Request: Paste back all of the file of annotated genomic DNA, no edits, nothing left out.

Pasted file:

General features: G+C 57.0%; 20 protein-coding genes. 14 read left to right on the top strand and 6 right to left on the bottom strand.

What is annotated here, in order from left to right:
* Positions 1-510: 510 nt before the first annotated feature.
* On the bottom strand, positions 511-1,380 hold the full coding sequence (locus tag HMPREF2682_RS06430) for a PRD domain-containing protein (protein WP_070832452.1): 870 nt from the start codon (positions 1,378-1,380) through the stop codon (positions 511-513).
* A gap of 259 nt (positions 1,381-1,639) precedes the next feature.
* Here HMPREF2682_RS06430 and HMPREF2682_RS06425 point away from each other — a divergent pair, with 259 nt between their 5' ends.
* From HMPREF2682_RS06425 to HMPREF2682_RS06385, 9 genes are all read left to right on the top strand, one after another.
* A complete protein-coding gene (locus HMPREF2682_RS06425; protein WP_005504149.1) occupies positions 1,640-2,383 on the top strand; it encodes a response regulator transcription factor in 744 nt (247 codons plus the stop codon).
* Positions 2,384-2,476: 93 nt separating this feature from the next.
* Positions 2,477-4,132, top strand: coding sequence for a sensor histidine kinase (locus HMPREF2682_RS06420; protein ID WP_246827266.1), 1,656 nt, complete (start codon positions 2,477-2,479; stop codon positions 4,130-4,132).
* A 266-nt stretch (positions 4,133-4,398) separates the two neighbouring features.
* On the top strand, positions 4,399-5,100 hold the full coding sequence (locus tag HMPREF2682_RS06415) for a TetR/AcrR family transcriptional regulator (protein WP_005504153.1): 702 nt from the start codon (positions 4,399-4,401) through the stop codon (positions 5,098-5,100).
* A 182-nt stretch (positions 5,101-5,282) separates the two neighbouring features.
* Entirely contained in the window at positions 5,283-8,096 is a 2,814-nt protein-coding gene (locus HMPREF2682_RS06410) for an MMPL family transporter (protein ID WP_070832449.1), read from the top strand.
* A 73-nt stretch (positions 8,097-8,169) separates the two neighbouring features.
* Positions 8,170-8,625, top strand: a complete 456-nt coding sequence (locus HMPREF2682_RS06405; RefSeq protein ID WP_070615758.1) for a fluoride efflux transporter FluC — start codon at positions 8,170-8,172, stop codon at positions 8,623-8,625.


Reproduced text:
General features: G+C 57.0%; 20 protein-coding genes. 14 read left to right on the top strand and 6 right to left on the bottom strand.

What is annotated here, in order from left to right:
* Positions 1-510: 510 nt before the first annotated feature.
* On the bottom strand, positions 511-1,380 hold the full coding sequence (locus tag HMPREF2682_RS06430) for a PRD domain-containing protein (protein WP_070832452.1): 870 nt from the start codon (positions 1,378-1,380) through the stop codon (positions 511-513).
* A gap of 259 nt (positions 1,381-1,639) precedes the next feature.
* Here HMPREF2682_RS06430 and HMPREF2682_RS06425 point away from each other — a divergent pair, with 259 nt between their 5' ends.
* From HMPREF2682_RS06425 to HMPREF2682_RS06385, 9 genes are all read left to right on the top strand, one after another.
* A complete protein-coding gene (locus HMPREF2682_RS06425; protein WP_005504149.1) occupies positions 1,640-2,383 on the top strand; it encodes a response regulator transcription factor in 744 nt (247 codons plus the stop codon).
* Positions 2,384-2,476: 93 nt separating this feature from the next.
* Positions 2,477-4,132, top strand: coding sequence for a sensor histidine kinase (locus HMPREF2682_RS06420; protein ID WP_246827266.1), 1,656 nt, complete (start codon positions 2,477-2,479; stop codon positions 4,130-4,132).
* A 266-nt stretch (positions 4,133-4,398) separates the two neighbouring features.
* On the top strand, positions 4,399-5,100 hold the full coding sequence (locus tag HMPREF2682_RS06415) for a TetR/AcrR family transcriptional regulator (protein WP_005504153.1): 702 nt from the start codon (positions 4,399-4,401) through the stop codon (positions 5,098-5,100).
* A 182-nt stretch (positions 5,101-5,282) separates the two neighbouring features.
* Entirely contained in the window at positions 5,283-8,096 is a 2,814-nt protein-coding gene (locus HMPREF2682_RS06410) for an MMPL family transporter (protein ID WP_070832449.1), read from the top strand.
* A 73-nt stretch (positions 8,097-8,169) separates the two neighbouring features.
* Positions 8,170-8,625, top strand: a complete 456-nt coding sequence (locus HMPREF2682_RS06405; RefSeq protein ID WP_070615758.1) for a fluoride efflux transporter FluC — start codon at positions 8,170-8,172, stop codon at positions 8,623-8,625.